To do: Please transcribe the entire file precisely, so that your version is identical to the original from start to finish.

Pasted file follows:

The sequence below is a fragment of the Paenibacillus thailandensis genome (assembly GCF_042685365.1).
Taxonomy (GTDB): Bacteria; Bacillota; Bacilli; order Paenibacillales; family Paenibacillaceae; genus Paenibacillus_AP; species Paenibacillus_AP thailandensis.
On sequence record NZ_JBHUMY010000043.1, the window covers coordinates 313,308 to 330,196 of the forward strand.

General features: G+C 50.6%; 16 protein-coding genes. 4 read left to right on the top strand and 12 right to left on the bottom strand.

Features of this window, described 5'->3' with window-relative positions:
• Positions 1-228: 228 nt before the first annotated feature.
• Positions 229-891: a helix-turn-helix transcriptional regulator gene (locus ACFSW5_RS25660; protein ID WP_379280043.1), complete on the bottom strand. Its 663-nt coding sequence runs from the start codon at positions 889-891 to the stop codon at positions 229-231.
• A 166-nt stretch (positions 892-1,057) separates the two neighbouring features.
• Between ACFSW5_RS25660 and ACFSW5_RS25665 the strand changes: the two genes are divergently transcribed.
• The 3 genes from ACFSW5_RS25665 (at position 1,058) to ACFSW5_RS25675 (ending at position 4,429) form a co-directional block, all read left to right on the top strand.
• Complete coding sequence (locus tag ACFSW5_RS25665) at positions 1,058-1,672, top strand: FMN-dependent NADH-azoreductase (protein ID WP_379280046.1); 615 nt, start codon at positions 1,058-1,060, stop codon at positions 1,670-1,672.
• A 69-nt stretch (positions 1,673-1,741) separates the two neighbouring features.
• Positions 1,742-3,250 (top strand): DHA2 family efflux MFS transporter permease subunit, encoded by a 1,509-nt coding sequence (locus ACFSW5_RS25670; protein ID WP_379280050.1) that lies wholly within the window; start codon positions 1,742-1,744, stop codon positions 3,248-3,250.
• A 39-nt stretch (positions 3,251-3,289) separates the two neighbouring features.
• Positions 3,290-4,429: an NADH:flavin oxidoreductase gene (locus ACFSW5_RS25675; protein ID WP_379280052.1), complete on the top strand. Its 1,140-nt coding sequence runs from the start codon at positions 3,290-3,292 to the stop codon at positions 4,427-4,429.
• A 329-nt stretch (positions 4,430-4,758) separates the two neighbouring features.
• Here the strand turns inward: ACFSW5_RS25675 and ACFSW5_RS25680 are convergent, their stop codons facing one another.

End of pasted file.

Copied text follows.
The sequence below is a fragment of the Paenibacillus thailandensis genome (assembly GCF_042685365.1).
Taxonomy (GTDB): Bacteria; Bacillota; Bacilli; order Paenibacillales; family Paenibacillaceae; genus Paenibacillus_AP; species Paenibacillus_AP thailandensis.
On sequence record NZ_JBHUMY010000043.1, the window covers coordinates 313,308 to 330,196 of the forward strand.

General features: G+C 50.6%; 16 protein-coding genes. 4 read left to right on the top strand and 12 right to left on the bottom strand.

Features of this window, described 5'->3' with window-relative positions:
• Positions 1-228: 228 nt before the first annotated feature.
• Positions 229-891: a helix-turn-helix transcriptional regulator gene (locus ACFSW5_RS25660; protein ID WP_379280043.1), complete on the bottom strand. Its 663-nt coding sequence runs from the start codon at positions 889-891 to the stop codon at positions 229-231.
• A 166-nt stretch (positions 892-1,057) separates the two neighbouring features.
• Between ACFSW5_RS25660 and ACFSW5_RS25665 the strand changes: the two genes are divergently transcribed.
• The 3 genes from ACFSW5_RS25665 (at position 1,058) to ACFSW5_RS25675 (ending at position 4,429) form a co-directional block, all read left to right on the top strand.
• Complete coding sequence (locus tag ACFSW5_RS25665) at positions 1,058-1,672, top strand: FMN-dependent NADH-azoreductase (protein ID WP_379280046.1); 615 nt, start codon at positions 1,058-1,060, stop codon at positions 1,670-1,672.
• A 69-nt stretch (positions 1,673-1,741) separates the two neighbouring features.
• Positions 1,742-3,250 (top strand): DHA2 family efflux MFS transporter permease subunit, encoded by a 1,509-nt coding sequence (locus ACFSW5_RS25670; protein ID WP_379280050.1) that lies wholly within the window; start codon positions 1,742-1,744, stop codon positions 3,248-3,250.
• A 39-nt stretch (positions 3,251-3,289) separates the two neighbouring features.
• Positions 3,290-4,429: an NADH:flavin oxidoreductase gene (locus ACFSW5_RS25675; protein ID WP_379280052.1), complete on the top strand. Its 1,140-nt coding sequence runs from the start codon at positions 3,290-3,292 to the stop codon at positions 4,427-4,429.
• A 329-nt stretch (positions 4,430-4,758) separates the two neighbouring features.
• Here the strand turns inward: ACFSW5_RS25675 and ACFSW5_RS25680 are convergent, their stop codons facing one another.